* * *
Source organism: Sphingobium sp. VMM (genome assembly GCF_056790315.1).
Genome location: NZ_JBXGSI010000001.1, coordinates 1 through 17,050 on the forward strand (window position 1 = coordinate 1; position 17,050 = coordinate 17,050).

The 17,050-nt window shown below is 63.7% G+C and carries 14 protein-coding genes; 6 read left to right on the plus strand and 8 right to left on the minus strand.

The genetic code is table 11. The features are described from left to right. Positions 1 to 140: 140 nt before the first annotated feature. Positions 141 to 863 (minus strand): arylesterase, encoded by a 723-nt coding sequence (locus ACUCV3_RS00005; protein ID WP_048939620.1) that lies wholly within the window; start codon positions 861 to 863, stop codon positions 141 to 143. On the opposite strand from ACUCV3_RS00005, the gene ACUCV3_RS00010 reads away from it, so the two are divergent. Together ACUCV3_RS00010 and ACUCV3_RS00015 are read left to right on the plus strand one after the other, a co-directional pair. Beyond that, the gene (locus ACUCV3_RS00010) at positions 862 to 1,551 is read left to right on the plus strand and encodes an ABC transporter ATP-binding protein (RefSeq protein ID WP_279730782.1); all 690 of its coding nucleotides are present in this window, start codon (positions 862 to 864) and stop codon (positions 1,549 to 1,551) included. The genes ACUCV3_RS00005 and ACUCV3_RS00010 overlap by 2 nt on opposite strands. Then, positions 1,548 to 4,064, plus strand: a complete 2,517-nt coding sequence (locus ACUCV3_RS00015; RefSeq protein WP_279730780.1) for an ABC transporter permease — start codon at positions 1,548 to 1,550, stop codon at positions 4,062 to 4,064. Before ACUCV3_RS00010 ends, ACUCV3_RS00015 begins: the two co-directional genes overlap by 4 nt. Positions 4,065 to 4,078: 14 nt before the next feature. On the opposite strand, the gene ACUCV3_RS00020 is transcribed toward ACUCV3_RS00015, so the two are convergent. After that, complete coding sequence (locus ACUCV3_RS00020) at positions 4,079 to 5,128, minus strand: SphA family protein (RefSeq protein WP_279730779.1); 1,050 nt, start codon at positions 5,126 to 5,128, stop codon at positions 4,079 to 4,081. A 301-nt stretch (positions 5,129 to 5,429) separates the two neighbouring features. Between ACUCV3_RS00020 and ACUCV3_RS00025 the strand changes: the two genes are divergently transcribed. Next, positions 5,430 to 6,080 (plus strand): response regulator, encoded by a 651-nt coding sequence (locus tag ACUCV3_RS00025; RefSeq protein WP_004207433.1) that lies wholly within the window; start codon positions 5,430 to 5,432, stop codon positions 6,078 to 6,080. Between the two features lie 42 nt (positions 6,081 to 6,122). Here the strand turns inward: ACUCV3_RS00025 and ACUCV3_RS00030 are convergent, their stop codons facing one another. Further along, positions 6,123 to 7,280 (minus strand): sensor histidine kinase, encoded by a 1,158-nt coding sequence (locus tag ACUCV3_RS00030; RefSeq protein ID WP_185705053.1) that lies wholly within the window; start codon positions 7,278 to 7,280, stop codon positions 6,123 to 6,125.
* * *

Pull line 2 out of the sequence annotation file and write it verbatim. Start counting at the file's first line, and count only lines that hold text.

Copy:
Genome location: NZ_JBXGSI010000001.1, coordinates 1 through 17,050 on the forward strand (window position 1 = coordinate 1; position 17,050 = coordinate 17,050).